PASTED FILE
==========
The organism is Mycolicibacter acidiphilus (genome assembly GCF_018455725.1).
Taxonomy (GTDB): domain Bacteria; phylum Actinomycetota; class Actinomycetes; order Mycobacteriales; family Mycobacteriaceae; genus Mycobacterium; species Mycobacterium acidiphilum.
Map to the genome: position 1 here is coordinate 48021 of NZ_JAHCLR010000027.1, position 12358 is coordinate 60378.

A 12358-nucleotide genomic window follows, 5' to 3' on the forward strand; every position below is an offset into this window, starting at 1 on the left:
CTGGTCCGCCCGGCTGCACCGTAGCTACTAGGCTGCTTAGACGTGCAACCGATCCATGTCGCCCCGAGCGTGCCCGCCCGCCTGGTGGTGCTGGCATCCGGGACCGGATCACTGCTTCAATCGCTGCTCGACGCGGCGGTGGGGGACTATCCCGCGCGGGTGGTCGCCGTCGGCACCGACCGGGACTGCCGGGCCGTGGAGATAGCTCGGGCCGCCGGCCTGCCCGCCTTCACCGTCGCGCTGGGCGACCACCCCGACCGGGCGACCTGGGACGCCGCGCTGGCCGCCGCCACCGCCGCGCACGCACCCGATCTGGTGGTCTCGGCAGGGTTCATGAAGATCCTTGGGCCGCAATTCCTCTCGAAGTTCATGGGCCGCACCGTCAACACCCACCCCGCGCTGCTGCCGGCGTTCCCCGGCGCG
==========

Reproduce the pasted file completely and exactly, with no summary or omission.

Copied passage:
The organism is Mycolicibacter acidiphilus (genome assembly GCF_018455725.1).
Taxonomy (GTDB): domain Bacteria; phylum Actinomycetota; class Actinomycetes; order Mycobacteriales; family Mycobacteriaceae; genus Mycobacterium; species Mycobacterium acidiphilum.
Map to the genome: position 1 here is coordinate 48021 of NZ_JAHCLR010000027.1, position 12358 is coordinate 60378.

A 12358-nucleotide genomic window follows, 5' to 3' on the forward strand; every position below is an offset into this window, starting at 1 on the left:
CTGGTCCGCCCGGCTGCACCGTAGCTACTAGGCTGCTTAGACGTGCAACCGATCCATGTCGCCCCGAGCGTGCCCGCCCGCCTGGTGGTGCTGGCATCCGGGACCGGATCACTGCTTCAATCGCTGCTCGACGCGGCGGTGGGGGACTATCCCGCGCGGGTGGTCGCCGTCGGCACCGACCGGGACTGCCGGGCCGTGGAGATAGCTCGGGCCGCCGGCCTGCCCGCCTTCACCGTCGCGCTGGGCGACCACCCCGACCGGGCGACCTGGGACGCCGCGCTGGCCGCCGCCACCGCCGCGCACGCACCCGATCTGGTGGTCTCGGCAGGGTTCATGAAGATCCTTGGGCCGCAATTCCTCTCGAAGTTCATGGGCCGCACCGTCAACACCCACCCCGCGCTGCTGCCGGCGTTCCCCGGCGCG